It was a rough start to the Big 12 tournament for top seed Kansas State.
The Wildcats shot just 2-8 to start the game and falling behind by as many as 12 points in the first half before pulling it together to beat TCU 70-61.
“I’m so proud of these guys, they have continued to fight and be resilient and they got 25 wins,” head coach Bruce Weber said.
K-State’s first half comeback was powered (surprisingly) by eight points from sophomore forward Levi Stockard and (unsurprisingly)10 points from senior guard Barry Brown.
“We just came out dry,” Brown said. “We didn’t have the right energy, didn’t have the right mindset.”
Stockard scored six points in a stretch of just over two minutes as part of an 8-2 run that cut the TCU lead to just three.
“Levi definitely stepped up today,” senior guard Kamau Stokes said. “He gave us a post presence and defensively he did a pretty good job.”
A turnover by the Horned Frogs led to a wild loose ball. The ball wound up in the hands of Brown, who found Stokes on an outlet pass.
Stokes pushed it to sophomore guard Cartier Diarra, who lobbed it over a trailing Horned Frog to fellow sophomore guard Mike McGuirl. He slammed it home to cut the lead to one. The momentum began to shift.
A big three from junior guard Xavier Sneed put the Wildcats down just two at halftime, 34-32.
TCU stretched their lead out to five to start the second half. Then, junior forward Makol Mawien made a jumpshot and K-State forced a turnover. The Wildcats were down one.
On the ensuing possession, Stokes was fouled on a driving layup. After getting up gingerly, Stokes knocked down the first free throw, missed the second and drilled a corner three off the rebound. K-State led 42-39.
The sizable K-State contingent at the Sprint Center in Kansas City came alive after a Mawien transition dunk. K-State was on a 12-2 run that would eventually balloon to a 19-4 run that lasted nearly nine minutes.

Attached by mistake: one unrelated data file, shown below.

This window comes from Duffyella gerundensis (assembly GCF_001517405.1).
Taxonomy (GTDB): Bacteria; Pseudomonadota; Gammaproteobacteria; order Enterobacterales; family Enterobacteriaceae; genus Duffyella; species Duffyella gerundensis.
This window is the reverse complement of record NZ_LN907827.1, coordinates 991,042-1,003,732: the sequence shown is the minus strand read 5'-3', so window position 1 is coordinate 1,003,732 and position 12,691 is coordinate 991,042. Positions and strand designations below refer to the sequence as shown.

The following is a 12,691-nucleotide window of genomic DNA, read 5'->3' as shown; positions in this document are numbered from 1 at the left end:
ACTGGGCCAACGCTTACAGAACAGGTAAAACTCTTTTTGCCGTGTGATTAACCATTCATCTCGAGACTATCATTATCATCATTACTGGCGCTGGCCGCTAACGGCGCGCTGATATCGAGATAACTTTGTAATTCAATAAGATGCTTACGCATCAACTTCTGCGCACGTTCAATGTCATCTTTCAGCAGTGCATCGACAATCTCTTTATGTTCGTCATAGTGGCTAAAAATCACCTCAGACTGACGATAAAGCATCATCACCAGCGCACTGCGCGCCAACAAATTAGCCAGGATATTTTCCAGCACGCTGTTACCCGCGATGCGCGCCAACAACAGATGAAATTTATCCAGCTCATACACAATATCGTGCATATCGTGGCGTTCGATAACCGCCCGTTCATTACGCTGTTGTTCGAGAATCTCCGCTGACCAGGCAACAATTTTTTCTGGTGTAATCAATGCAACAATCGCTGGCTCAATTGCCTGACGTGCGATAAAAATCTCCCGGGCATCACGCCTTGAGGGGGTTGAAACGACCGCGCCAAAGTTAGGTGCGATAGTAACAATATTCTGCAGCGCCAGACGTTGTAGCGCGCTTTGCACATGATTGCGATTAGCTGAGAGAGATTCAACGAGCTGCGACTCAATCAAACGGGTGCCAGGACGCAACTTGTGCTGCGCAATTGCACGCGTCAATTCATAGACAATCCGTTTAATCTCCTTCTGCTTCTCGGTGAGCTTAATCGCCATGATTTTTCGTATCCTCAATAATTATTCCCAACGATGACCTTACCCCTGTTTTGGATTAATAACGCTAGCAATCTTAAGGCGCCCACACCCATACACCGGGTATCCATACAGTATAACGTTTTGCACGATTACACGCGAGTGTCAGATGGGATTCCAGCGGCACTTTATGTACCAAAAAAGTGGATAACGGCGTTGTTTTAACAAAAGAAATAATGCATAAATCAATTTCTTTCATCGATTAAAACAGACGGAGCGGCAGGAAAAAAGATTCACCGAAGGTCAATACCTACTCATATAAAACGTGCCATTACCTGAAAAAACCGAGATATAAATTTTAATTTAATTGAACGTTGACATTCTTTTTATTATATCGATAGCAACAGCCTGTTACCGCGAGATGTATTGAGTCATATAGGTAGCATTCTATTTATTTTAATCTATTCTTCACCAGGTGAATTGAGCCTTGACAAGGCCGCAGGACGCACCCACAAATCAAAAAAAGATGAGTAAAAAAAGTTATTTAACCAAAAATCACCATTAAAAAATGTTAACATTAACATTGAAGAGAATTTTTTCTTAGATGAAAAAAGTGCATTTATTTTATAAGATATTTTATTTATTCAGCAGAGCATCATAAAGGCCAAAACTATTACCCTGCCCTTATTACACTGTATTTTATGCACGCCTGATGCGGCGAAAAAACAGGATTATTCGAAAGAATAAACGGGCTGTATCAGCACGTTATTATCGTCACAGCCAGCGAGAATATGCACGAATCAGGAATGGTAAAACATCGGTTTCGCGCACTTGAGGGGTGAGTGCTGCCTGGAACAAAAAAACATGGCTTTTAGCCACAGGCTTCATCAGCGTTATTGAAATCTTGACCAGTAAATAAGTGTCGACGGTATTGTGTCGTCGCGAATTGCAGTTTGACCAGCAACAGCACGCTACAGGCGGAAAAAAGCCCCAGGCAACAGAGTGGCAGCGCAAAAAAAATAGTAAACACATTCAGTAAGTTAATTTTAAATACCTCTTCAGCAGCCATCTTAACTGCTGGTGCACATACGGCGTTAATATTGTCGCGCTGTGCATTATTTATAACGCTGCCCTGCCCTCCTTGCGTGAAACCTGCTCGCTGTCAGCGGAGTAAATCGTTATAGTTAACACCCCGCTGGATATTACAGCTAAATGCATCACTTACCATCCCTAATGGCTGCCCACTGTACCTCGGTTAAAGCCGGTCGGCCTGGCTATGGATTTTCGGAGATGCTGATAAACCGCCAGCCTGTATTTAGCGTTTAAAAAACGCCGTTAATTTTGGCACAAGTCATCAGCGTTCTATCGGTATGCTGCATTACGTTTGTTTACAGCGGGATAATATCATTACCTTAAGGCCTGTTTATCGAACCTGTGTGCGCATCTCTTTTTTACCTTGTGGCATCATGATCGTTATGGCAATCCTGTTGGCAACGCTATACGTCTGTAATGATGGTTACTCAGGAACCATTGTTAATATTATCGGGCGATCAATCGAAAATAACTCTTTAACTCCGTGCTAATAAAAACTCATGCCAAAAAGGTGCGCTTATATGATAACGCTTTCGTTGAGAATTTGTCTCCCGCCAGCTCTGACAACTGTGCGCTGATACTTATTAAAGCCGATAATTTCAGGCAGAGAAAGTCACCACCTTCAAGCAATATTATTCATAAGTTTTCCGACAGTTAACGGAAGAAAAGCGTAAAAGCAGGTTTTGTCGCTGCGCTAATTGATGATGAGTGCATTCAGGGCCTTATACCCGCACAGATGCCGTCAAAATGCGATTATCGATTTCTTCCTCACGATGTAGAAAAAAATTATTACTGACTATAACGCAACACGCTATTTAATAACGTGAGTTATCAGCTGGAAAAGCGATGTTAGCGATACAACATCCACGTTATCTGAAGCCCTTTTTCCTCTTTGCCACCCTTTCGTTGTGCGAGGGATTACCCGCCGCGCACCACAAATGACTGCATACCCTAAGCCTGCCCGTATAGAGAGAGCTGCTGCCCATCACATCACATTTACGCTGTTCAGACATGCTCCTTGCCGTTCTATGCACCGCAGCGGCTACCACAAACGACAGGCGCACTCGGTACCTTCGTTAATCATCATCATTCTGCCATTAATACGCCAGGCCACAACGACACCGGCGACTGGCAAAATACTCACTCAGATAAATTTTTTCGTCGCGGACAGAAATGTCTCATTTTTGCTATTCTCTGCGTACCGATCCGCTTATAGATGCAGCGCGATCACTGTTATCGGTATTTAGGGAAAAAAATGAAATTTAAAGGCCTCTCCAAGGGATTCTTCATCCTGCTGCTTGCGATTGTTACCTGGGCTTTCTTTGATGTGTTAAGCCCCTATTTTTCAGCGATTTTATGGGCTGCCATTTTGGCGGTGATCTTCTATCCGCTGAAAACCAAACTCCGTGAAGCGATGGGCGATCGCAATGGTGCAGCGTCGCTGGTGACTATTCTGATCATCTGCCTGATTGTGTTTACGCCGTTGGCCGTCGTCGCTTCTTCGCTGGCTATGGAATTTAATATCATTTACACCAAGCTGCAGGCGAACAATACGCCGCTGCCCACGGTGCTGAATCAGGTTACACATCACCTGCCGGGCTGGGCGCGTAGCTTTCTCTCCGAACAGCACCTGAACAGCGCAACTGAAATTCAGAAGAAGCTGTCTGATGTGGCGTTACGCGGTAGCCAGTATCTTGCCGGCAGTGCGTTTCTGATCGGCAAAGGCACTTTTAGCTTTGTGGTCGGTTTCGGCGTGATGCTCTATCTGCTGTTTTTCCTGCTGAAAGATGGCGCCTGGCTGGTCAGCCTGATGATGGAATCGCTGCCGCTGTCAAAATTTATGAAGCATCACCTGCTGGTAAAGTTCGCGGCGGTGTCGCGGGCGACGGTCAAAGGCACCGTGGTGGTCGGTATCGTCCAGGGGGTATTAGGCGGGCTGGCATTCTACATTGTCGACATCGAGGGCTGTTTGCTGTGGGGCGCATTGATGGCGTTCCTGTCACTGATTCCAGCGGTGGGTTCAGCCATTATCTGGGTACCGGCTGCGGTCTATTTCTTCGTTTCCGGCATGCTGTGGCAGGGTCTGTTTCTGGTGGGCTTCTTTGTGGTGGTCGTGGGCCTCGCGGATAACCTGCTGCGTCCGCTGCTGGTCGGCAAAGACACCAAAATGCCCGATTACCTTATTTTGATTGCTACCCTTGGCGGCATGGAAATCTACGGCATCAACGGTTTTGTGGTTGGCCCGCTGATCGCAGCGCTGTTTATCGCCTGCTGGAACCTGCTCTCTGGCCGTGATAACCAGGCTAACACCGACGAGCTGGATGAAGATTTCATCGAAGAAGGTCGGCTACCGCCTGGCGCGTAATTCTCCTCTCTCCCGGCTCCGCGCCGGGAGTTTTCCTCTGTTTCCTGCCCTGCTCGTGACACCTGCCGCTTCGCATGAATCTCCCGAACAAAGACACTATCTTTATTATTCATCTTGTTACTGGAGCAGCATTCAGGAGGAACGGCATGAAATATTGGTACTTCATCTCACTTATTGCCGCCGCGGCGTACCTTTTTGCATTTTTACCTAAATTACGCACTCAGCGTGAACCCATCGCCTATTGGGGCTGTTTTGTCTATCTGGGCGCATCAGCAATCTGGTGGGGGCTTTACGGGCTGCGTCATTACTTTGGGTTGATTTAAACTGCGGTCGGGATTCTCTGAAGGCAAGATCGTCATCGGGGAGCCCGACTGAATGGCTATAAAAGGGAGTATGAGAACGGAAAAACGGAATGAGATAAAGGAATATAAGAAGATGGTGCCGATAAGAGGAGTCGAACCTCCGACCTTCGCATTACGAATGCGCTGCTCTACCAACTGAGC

K-State’s defense clamped down during that stretch as well. They forced one shot clock violation, had two blocked shots by Mawien and generally did not let TCU get very many good looks at the basket.
“We came out and played Kansas State defense, we really pressured the ball, deflected passes and got rebounds,” Brown said.
The Wildcats looked like they would coast to a semifinal appearance, but the game slowed down on offense after the under four-minute media timeout.
The refusal to run an offense allowed TCU to crawl back into the game and cut the lead to three with 1:28 to play.
The Wildcats again waited out the entire shot clock before Sneed rose up at the top of the key with one second left to knock down a three with less than a minute left.
“The plays that we made toward the end of the game pretty much broke their spirit,” Stokes said.
Sneed led K-State with 19 points. He also had seven rebounds and five assists in 33 minutes of play.
“I got after [Sneed] a couple times, and the coaches got after him, and he responded,” Weber said.
The Wildcats took a 66-60 lead late and hit their free throws to ice out a win and move on in the tournament.
K-State had four players in double-figures: Sneed had 19, Brown scored 12, Stokes put in 11 and Mawien added 10 points. Mawien also had eight rebounds and two blocked shots.
Diarra had eight points, five rebounds and three assists in 29 minutes in his first game back from a hand injury. He had not played since early February.
The next game for K-State will be against Iowa State on Friday at 7:00 pm. The game will be broadcast on ESPN2.